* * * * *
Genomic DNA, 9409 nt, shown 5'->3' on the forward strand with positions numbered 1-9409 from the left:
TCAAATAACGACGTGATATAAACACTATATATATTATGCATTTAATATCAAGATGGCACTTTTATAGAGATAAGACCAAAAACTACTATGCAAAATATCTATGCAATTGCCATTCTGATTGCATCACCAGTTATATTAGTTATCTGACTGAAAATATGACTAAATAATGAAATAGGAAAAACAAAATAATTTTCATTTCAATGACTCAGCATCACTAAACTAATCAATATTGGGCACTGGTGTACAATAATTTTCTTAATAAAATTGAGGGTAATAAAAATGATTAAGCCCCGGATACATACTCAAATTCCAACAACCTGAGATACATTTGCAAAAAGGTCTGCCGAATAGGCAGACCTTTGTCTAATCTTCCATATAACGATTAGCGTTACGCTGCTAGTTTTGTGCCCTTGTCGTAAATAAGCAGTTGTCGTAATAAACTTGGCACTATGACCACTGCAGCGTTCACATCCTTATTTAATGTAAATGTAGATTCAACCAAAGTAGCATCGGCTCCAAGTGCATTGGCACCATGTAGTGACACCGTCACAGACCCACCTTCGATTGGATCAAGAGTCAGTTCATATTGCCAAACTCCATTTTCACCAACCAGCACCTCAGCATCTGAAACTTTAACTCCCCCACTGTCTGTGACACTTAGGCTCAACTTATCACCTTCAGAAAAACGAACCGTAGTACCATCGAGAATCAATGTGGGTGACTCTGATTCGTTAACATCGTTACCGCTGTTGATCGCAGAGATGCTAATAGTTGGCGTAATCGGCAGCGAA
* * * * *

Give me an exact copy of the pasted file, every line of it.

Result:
Genomic DNA, 9409 nt, shown 5'->3' on the forward strand with positions numbered 1-9409 from the left:
TCAAATAACGACGTGATATAAACACTATATATATTATGCATTTAATATCAAGATGGCACTTTTATAGAGATAAGACCAAAAACTACTATGCAAAATATCTATGCAATTGCCATTCTGATTGCATCACCAGTTATATTAGTTATCTGACTGAAAATATGACTAAATAATGAAATAGGAAAAACAAAATAATTTTCATTTCAATGACTCAGCATCACTAAACTAATCAATATTGGGCACTGGTGTACAATAATTTTCTTAATAAAATTGAGGGTAATAAAAATGATTAAGCCCCGGATACATACTCAAATTCCAACAACCTGAGATACATTTGCAAAAAGGTCTGCCGAATAGGCAGACCTTTGTCTAATCTTCCATATAACGATTAGCGTTACGCTGCTAGTTTTGTGCCCTTGTCGTAAATAAGCAGTTGTCGTAATAAACTTGGCACTATGACCACTGCAGCGTTCACATCCTTATTTAATGTAAATGTAGATTCAACCAAAGTAGCATCGGCTCCAAGTGCATTGGCACCATGTAGTGACACCGTCACAGACCCACCTTCGATTGGATCAAGAGTCAGTTCATATTGCCAAACTCCATTTTCACCAACCAGCACCTCAGCATCTGAAACTTTAACTCCCCCACTGTCTGTGACACTTAGGCTCAACTTATCACCTTCAGAAAAACGAACCGTAGTACCATCGAGAATCAATGTGGGTGACTCTGATTCGTTAACATCGTTACCGCTGTTGATCGCAGAGATGCTAATAGTTGGCGTAATCGGCAGCGAA